Please be advised that contacting Ruder Ware by e-mail does not create an attorney-client relationship. If you contact the firm by e-mail with respect to a matter where the firm does not already represent you, any information which you disclose to us may not be regarded as privileged or confidential.


Accept   Cancel

Please be advised that contacting Ruder Ware by e-mail does not create an attorney-client relationship. If you contact the firm by e-mail with respect to a matter where the firm does not already represent you, any information which you disclose to us may not be regarded as privileged or confidential.


Accept   Cancel

PAL Login

linkedin.jpgyoutube.jpgvimeo.jpgtwitter_off.png View Ruder Ware

Health Care Blog

Exercising Board Oversight of the Compliance Function

How the Board can Enhance Compliance Effectiveness

The Board of Directors (Board) of an organization has oversight responsibilities over the compliance program.  Board members are often unsure of the nature and scope of their responsibilities over compliance.  The roll of many Boards is limited to receiving occasional updates from the compliance officer.  Compliance is then checked off the “to-do” list and the Board moves on to other issues until their next compliance update.

The way compliance has evolved over the years, makes it necessary for corporate boards to take more active responsibility for their compliance oversight function.  Board members should be inquisitive about compliance and should not assume the compliance officer is performing all tasks required in an effective compliance program.  Like any other class of employee, there are some compliance officers who perform effectively and others who will let things slide if they are not held accountable by the Board.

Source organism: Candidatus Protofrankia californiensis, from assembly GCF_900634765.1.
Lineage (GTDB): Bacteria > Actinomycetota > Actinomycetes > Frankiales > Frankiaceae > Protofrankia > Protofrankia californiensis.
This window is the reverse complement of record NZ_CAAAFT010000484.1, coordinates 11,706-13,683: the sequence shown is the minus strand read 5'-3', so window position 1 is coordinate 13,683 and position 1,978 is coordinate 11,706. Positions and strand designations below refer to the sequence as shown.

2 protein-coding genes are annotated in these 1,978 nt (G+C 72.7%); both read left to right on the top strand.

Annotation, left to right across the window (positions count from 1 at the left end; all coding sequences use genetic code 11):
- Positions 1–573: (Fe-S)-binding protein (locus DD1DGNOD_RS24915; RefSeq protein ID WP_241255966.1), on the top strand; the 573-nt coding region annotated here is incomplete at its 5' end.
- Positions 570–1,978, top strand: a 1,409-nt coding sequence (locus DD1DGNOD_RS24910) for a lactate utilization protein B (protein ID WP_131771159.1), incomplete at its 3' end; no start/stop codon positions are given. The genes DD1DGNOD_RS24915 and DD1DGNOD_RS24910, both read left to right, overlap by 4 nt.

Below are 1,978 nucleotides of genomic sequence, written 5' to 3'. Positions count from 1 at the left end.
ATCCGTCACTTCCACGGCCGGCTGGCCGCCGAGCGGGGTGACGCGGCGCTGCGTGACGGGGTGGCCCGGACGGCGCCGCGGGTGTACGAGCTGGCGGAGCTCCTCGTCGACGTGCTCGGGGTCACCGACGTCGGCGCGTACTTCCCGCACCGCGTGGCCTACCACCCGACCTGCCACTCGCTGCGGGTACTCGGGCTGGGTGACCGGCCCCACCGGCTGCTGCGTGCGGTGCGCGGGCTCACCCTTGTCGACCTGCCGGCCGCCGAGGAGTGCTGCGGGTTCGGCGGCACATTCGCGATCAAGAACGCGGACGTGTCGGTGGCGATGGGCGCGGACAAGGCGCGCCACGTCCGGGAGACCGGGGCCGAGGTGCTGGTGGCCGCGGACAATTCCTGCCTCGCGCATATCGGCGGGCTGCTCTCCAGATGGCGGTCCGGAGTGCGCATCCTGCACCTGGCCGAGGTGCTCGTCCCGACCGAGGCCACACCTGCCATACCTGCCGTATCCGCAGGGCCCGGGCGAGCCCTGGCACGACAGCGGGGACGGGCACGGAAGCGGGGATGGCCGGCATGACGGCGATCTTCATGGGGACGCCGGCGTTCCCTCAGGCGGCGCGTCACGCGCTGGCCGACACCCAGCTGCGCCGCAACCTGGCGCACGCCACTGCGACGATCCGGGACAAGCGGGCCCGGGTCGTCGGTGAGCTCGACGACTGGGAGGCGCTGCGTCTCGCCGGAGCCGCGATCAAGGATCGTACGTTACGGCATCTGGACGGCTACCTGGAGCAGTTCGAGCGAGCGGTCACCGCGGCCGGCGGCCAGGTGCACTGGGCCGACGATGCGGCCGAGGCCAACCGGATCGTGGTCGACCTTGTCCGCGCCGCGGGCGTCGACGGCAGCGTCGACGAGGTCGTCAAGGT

Best practice is for the compliance officer to have a direct line of responsibility to the Board.  Reporting to other executives inherently diminishes the independence of the compliance officer and potentially impedes the performance of compliance activities.  Compliance office independence is good for the program; at least if the compliance officer is adequately performing the compliance role.  Where there is independence, the Board is really the only place the compliance officer’s activities are assessed.  Matching compliance independence with Board apathy over compliance creates a perfect storm for the compliance program to be operated ineffectively.  This underlines the need of Board members to be inquisitive and press the compliance officer.  Asking the compliance officer pointed questions is one technique that can enhance the Board’s understanding of its role while it assesses the effectiveness of the compliance officer.

Board members should be attentive to agenda items that involve compliance.  If regular agenda items do not exist, Board members should ensure they are included in the future.  A compliance program is not effective unless the compliance officer regularly reports to the Board.  When compliance issues are on the agenda, Board members should come prepared with questions to ask the compliance officer.  This process will help the Board better understand issues the specific organization faces.  It will also help the Board adequately and effectively conduct its oversight responsibilities and will result in a more effective compliance process.

As a follow up to this Article, I will be posting a list of questions Board members may wish to ask the compliance officer.  The questions should be tailored to the nature of the business and level of understanding Board members have regarding their oversight role.